I am using the library Function ConnectToTCPServer. This function times out when the host is not reachable. In that case the application crashes with the following error: "NON-FATAL RUN-TIME ERROR: "MyClient.c", line 93, col 15, thread id 0x000017F0: Library function error (return value == -11 [0xfffffff5]). Timeout error"

The Errorcode 11 is a Timeout error, so this could happen quite often in my application - however the application crashes - i would like to catch this error rather than having my application crash.

How can i catch this runtime error in Ansi C90?

EDIT: Here is a Codesnippet of the current use:

ConnectToTCPServer(&srvHandle, srvPort, srvName, HPMClientCb, answer, timeout);

with

int HPMClientCb(UINT handle, int xType, int errCode, void *transData){
    printf("This was never printed\n");
    return errCode;
}

The Callbackfunction is never called. My Server is not running, so ConnectToTCPServer will timeout. I would suspect that the callback is called - but it never is called.

EDIT 2: The Callback function is actually not called, the Returnvalue of ConnectToTCPServer contains the same error information. I think it might be a bug that ConnectToTCPServer throws this error. I just need to catch it and bin it in C90. Any Ideas?

EDIT 3: I tested the Callbackfunction, on the rare occaision that my server is online the callback function is actually called - this does not help though because the callback is not called when an error occurs.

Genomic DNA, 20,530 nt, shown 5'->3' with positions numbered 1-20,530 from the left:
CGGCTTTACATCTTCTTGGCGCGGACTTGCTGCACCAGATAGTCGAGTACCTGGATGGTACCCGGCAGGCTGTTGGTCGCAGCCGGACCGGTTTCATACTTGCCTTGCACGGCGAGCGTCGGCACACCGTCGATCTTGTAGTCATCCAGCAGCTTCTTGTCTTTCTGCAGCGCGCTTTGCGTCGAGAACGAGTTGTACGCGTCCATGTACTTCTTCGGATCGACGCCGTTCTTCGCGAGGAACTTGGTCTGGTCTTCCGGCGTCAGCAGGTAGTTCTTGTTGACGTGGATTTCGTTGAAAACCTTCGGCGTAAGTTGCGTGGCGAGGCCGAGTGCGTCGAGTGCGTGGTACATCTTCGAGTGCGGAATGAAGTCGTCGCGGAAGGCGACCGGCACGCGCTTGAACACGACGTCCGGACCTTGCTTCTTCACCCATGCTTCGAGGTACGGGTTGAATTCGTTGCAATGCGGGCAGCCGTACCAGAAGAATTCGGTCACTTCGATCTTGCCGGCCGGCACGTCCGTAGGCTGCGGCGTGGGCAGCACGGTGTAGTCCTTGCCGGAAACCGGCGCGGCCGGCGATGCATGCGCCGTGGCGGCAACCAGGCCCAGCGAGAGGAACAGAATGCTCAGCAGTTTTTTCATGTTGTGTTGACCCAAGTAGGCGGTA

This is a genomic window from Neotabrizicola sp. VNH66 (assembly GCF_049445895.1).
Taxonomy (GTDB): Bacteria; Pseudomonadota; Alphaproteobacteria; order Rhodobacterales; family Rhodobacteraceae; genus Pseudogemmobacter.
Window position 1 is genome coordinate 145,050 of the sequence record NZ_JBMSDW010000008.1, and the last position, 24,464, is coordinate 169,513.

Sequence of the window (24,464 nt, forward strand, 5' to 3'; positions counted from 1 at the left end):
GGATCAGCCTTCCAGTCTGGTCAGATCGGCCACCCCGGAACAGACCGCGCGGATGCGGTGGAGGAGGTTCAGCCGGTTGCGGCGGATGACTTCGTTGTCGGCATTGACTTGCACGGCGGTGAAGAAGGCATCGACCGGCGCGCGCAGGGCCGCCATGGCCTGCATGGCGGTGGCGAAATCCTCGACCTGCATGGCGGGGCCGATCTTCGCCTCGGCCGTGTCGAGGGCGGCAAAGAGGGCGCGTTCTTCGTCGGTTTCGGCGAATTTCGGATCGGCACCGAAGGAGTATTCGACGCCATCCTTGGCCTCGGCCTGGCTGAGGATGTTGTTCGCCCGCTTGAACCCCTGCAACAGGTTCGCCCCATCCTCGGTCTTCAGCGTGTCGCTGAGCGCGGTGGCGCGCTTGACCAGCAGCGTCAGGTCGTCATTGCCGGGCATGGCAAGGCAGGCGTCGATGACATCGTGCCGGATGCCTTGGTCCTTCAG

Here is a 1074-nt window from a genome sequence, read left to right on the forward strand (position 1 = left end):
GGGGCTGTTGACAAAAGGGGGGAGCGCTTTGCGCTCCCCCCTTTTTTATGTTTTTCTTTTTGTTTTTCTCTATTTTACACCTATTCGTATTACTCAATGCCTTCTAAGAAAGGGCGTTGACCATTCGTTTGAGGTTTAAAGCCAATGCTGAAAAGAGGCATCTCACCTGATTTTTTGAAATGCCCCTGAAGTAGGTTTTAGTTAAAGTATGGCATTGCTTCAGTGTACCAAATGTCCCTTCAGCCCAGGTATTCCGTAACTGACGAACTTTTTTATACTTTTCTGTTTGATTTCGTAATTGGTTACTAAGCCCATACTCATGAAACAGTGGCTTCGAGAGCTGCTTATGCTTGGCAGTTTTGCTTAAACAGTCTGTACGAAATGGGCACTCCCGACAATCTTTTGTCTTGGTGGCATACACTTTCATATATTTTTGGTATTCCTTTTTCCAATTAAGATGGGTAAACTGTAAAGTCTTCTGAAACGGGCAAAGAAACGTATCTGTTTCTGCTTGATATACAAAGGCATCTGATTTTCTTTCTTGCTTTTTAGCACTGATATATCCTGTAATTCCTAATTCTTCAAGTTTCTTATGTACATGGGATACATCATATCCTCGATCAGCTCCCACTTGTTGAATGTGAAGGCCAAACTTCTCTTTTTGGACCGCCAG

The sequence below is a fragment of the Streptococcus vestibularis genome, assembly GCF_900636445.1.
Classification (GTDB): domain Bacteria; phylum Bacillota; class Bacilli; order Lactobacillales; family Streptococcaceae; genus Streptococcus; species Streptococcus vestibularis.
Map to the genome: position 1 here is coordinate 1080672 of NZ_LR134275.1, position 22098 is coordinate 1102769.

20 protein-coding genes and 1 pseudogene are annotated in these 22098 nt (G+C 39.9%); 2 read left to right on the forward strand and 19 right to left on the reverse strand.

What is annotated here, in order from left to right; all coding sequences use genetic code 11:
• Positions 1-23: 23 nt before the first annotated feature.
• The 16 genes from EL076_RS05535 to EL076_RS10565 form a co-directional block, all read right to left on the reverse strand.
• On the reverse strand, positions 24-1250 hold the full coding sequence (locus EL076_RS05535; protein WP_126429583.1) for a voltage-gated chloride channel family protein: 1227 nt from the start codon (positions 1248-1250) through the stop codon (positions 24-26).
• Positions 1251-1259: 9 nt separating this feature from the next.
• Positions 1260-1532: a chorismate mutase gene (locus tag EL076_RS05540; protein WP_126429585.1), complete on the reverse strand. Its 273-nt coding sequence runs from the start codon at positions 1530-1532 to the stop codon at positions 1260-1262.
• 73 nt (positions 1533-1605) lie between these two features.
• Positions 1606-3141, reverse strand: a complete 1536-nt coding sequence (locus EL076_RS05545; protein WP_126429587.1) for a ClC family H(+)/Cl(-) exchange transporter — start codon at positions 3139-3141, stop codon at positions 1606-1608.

up vote 3 down vote accepted

Looking in NI documentation, I see this:
"Library error breakpoints -- You can set an option to break program execution whenever a LabWindows/CVI library function returns an error during run time. "

I would speculate they have a debug option to cause the program to stop on run-time errors, which you need to disable in configuration, in compile time or in run-time.

My first guess would have been configuration value or compilation flag, but this is the only option I found, which is a run-time option:
// If debugging is enabled, this function directs LabWindows/CVI not
// to display a run-time error dialog box when a National Instruments
// library function reports an error.
DisableBreakOnLibraryErrors();

Say if it helped.

  • i was sick and can currently not test this - i will be able to test is in two weeks from now. – Johannes Feb 14 '11 at 10:11
  • 1
    Thank you - this helped... sorry i did not responde right away. I was locked inside a room for 8 weeks... on customers demand. – Johannes Apr 8 '11 at 13:47

Theres no such thing as a general case of "catching" an error (or an 'exception') in standard C. Thats up to your library to decide what to do with it. Likely its logging its state and then simply calling abort(). In Unix, that signals SIGABRT which can be handled and not just exit()ed. Or their library may just be logging and then calling exit().

You could run your application under a utility like strace to see what system calls are being performed and what signals are being asserted.

I'd work with your vendor if you can't make any headway otherwise.

From the documentation, it seems you should get a call to your clientCallbackFunction when an error occurs. If you don't, you should edit your question to clarify that.

  • My clientCallbackFunction is actually never called. – Johannes Jan 21 '11 at 12:32